Washington Democrat senator's claim that Republicans 'plan to end Social Security and Medicare' debunked by WaPo

"This is yet another example in which Democrats strain to conjure up a nonexistent GOP plan regarding Social Security and Medicare," according to The Washington Post.

Ari Hoffman Seattle WA

The Washington Post gave Washington Democratic Senator Patty Murray "Four Pinocchios" on Tuesday for her false claim that if Republicans take back the Senate in the 2022 midterms they "plan to end Social Security and Medicare."

The account for the campaign to re-elect the 30-year incumbent posted on Twitter "Republicans plan to end Social Security and Medicare if they take back the Senate. Washington seniors who have spent their lives paying into these programs deserve better—and I’ll keep fighting to make sure they get it."

According to the Washington Post, the main source of the false accusation is a document issued in February by Sen. Rick Scott (R-FL), chair of the National Republican Senatorial Committee, a 60-page "11-point plan to rescue America" that offered 128 proposals. This has also been used by President Joe Biden to claim that the GOP intends to end these benefits.

Included in a section on government restructuring, was one sentence which read, "All federal legislation sunsets in 5 years. If a law is worth keeping, Congress can pass it again."

Scott’s plan was rejected by most Senate Republicans including Senate Minority Leader Mitch McConnell (KY) who said on March 1, "We will not have as part of our agenda a bill that raises taxes on half of the American people and sunsets Social Security and Medicare within five years. That will not be part of a Republican Senate majority agenda."

According to the outlet, Scott’s write-up offered few details and had no proposed legislative language, and was issued by Scott's campaign committee, not any GOP or Senate committee. Scott has repeatedly denied that he wanted to end Social Security and Medicare.

During an interview with Fox News in March, Scott called the accusations about his plan "Democratic talking points" and added, "No one that I know of wants to sunset Medicare or Social Security, but what we’re doing is we don’t even talk about it. Medicare goes bankrupt in four years. Social Security goes bankrupt in 12 years. I think we ought to figure out how we preserve those programs. Every program that we care about, we ought to stop and take the time to preserve those programs."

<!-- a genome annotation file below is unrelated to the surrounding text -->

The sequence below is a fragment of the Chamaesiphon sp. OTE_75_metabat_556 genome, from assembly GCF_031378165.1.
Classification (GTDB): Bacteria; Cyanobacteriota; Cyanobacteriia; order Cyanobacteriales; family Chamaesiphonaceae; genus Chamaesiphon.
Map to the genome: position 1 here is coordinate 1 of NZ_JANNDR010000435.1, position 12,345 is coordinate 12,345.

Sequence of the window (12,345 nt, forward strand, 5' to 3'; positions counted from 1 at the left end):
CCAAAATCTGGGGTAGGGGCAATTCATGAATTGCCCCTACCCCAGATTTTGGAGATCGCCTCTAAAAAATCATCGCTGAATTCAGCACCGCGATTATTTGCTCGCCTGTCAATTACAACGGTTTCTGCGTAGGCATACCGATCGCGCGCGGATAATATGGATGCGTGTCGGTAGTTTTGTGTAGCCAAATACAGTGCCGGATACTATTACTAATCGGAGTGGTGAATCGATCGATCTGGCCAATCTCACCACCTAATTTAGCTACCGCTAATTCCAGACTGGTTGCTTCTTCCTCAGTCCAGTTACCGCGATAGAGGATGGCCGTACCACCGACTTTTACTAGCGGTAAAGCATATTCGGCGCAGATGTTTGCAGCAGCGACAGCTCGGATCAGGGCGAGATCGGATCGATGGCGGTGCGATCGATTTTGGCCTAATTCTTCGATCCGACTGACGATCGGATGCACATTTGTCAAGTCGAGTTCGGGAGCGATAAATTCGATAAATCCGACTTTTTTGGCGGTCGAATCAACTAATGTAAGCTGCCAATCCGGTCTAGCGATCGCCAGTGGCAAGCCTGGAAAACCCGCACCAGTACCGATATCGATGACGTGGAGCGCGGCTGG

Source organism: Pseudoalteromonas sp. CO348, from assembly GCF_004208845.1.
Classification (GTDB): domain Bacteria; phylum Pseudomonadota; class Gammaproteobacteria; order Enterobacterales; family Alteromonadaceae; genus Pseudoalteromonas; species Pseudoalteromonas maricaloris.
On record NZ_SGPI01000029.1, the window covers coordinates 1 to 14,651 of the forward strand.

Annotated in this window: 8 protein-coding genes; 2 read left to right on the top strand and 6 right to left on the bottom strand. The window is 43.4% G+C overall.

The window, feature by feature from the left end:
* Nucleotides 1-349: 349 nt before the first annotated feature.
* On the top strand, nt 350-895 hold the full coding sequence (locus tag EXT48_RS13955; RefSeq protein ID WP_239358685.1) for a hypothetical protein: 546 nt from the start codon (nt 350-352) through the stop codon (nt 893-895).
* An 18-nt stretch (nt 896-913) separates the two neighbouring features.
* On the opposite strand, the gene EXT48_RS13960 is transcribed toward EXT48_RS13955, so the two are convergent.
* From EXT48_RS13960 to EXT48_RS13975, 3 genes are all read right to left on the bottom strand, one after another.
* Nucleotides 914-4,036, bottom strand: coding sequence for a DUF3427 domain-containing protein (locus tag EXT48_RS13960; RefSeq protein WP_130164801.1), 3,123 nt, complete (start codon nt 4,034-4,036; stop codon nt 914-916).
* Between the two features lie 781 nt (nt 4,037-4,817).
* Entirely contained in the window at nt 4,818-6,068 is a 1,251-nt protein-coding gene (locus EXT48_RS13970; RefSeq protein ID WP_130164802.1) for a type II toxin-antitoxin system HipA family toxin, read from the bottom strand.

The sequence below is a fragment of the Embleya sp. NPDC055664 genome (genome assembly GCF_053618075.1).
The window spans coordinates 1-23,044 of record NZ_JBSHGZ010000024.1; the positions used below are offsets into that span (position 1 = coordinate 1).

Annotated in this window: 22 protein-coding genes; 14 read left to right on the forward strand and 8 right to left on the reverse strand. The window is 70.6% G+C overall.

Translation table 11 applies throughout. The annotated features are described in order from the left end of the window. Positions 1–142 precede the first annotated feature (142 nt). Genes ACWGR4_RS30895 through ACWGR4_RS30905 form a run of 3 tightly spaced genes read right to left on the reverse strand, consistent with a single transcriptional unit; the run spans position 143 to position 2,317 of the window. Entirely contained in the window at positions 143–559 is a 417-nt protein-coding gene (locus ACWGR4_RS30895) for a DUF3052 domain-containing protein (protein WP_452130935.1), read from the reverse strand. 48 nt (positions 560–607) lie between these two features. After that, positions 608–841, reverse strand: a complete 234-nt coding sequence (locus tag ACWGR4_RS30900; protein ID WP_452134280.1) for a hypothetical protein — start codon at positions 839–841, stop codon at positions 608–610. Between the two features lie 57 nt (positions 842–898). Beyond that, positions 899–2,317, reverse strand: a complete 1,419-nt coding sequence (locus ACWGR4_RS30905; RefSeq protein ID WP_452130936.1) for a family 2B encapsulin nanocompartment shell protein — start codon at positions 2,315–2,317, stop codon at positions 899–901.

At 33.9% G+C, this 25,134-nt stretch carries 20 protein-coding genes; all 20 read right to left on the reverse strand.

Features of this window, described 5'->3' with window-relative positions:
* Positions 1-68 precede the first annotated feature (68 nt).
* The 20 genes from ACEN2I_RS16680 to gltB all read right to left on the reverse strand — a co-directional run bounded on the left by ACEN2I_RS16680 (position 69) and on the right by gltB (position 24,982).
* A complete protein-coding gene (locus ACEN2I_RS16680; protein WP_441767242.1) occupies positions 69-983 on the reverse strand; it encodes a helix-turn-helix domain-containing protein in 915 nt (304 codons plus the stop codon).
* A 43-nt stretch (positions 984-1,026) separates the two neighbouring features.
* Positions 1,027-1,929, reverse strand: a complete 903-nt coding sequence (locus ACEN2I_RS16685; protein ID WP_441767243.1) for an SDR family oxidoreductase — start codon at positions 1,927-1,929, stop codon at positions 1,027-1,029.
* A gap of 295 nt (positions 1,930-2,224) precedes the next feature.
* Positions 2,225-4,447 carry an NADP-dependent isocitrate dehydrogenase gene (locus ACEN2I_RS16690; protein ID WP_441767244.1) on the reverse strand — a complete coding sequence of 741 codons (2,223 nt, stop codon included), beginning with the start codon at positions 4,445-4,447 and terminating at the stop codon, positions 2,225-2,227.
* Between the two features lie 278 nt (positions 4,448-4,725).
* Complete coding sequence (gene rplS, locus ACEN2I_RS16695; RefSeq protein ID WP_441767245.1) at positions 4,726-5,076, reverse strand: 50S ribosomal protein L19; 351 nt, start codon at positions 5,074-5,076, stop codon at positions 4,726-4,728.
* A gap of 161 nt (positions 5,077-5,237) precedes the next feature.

Murray’s campaign appeared to be using the talking point not only to scare voters but to attempt to sabotage her Republican opponent Tiffany Smiley who is endorsed by Scott.

"This is yet another example in which Democrats strain to conjure up a nonexistent GOP plan regarding Social Security and Medicare. Murray earns Four Pinocchios," according to the Washington Post.

Murray is likely getting more desperate in her attacks on Smiley as a recent Trafalgar Group poll shows Smiley just two points behind Murray.

Last week, Smiley launched new commercials which tied Murray to the spiking crime in Seattle as well as closing schools in response to the pandemic which caused local mainstream media to spin for the Democratic incumbent.

She called out Murray for her false statements.

The Seattle Times wrote an editorial that smeared Smiley’s ads and ignored Murray’s record, but presented the piece as news calling the ads "an old GOP tactic" to "call out Seattle."

One of Smiley’s commercials was filmed in front of one of 5 Seattle Starbucks locations shuttered by the coffee giant in response to crime and safety concerns. The left-leaning outlet attempted to bury the statement from the company on the closures and the data on the spiking crime including an increase in the homicide rate in the city.

The Seattle Times also ignored footage from an internal meeting obtained by The Post Millennial that went viral which shows CEO Howard Schultz explaining in detail the safety concerns behind the closures. Instead, the outlet cited local Democrats mocking the Republican candidate.


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